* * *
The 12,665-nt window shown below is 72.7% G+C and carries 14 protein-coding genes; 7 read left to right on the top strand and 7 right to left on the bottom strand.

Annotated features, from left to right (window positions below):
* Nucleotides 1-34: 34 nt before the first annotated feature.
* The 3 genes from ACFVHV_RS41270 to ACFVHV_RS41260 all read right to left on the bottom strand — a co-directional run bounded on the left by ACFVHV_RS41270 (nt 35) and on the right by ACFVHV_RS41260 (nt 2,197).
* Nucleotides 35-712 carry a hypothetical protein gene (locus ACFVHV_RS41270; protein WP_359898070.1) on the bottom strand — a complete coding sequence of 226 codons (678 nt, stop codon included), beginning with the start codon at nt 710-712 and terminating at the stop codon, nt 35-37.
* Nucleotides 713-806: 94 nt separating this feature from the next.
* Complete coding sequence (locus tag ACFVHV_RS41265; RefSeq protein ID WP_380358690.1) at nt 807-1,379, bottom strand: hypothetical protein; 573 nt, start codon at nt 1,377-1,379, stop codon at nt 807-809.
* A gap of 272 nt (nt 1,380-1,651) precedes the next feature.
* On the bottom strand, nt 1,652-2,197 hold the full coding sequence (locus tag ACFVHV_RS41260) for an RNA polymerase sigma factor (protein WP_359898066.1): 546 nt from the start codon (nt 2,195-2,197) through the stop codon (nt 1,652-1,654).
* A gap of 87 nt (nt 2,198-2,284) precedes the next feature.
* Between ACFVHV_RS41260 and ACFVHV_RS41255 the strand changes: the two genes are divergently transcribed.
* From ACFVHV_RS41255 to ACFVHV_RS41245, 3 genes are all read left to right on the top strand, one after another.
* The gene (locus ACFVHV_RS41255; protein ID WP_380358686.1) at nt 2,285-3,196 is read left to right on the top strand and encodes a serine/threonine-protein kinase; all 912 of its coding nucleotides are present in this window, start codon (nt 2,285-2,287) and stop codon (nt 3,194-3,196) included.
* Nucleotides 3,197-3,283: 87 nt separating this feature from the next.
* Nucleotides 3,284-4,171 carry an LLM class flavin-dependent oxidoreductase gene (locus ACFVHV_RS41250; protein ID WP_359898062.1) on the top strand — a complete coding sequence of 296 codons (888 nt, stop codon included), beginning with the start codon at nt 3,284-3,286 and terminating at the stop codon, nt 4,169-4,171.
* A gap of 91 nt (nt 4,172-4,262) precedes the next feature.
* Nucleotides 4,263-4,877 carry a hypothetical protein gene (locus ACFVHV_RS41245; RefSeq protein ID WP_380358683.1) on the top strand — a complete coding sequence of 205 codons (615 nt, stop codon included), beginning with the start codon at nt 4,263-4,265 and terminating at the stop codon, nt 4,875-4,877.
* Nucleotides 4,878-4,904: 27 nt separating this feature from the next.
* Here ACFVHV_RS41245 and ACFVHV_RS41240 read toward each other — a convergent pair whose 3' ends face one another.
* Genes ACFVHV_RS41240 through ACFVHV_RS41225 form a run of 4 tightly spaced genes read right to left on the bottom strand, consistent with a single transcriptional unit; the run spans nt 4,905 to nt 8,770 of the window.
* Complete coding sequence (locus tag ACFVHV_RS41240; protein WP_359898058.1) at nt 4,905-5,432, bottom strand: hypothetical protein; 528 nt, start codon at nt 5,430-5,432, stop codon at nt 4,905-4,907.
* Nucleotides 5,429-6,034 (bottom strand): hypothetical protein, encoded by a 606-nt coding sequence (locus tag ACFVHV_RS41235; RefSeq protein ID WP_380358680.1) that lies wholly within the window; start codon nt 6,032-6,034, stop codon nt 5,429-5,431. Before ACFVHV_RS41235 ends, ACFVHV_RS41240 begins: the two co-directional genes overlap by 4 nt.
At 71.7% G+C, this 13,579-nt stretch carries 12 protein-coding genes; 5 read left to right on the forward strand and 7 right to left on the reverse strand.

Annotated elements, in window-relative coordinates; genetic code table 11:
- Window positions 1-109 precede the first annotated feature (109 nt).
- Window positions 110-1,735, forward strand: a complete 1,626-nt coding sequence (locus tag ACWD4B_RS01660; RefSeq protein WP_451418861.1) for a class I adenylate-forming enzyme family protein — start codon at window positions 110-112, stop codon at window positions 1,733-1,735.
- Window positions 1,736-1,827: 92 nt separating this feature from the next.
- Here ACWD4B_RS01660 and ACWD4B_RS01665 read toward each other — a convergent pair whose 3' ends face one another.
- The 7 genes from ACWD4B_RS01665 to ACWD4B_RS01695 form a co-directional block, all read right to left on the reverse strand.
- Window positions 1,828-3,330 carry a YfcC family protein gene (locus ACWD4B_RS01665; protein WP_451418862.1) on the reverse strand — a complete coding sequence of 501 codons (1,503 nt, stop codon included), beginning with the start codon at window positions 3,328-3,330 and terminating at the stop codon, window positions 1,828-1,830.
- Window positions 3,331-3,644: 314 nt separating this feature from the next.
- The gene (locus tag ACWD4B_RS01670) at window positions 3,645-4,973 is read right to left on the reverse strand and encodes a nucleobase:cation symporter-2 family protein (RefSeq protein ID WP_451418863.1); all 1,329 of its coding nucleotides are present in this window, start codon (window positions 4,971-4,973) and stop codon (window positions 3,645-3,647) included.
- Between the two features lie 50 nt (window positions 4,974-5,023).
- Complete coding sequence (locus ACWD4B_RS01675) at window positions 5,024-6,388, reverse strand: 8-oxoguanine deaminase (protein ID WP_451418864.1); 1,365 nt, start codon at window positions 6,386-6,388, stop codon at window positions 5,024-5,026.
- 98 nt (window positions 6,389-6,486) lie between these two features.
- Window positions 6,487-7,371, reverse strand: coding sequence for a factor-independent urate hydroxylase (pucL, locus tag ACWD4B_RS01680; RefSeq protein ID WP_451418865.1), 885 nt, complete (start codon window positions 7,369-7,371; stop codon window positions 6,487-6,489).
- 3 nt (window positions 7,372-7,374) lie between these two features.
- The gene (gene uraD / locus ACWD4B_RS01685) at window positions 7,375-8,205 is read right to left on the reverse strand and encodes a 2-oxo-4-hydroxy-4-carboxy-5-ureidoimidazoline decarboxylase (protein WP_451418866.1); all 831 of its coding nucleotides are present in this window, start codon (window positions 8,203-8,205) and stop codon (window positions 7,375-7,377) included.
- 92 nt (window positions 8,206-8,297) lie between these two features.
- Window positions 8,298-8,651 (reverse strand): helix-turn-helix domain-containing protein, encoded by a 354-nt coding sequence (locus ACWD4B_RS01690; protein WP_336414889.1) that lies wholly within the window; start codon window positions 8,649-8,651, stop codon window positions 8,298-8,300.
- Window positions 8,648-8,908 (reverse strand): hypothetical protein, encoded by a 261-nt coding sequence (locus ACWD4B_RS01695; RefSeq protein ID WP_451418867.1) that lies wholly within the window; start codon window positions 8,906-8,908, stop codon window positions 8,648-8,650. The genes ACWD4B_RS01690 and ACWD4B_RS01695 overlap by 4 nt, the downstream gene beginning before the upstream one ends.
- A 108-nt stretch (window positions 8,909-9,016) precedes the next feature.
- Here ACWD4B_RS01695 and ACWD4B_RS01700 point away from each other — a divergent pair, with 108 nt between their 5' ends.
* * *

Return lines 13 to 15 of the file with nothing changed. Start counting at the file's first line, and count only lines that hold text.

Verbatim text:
* The gene (locus ACFVHV_RS41255; protein ID WP_380358686.1) at nt 2,285-3,196 is read left to right on the top strand and encodes a serine/threonine-protein kinase; all 912 of its coding nucleotides are present in this window, start codon (nt 2,285-2,287) and stop codon (nt 3,194-3,196) included.
* Nucleotides 3,197-3,283: 87 nt separating this feature from the next.
* Nucleotides 3,284-4,171 carry an LLM class flavin-dependent oxidoreductase gene (locus ACFVHV_RS41250; protein ID WP_359898062.1) on the top strand — a complete coding sequence of 296 codons (888 nt, stop codon included), beginning with the start codon at nt 3,284-3,286 and terminating at the stop codon, nt 4,169-4,171.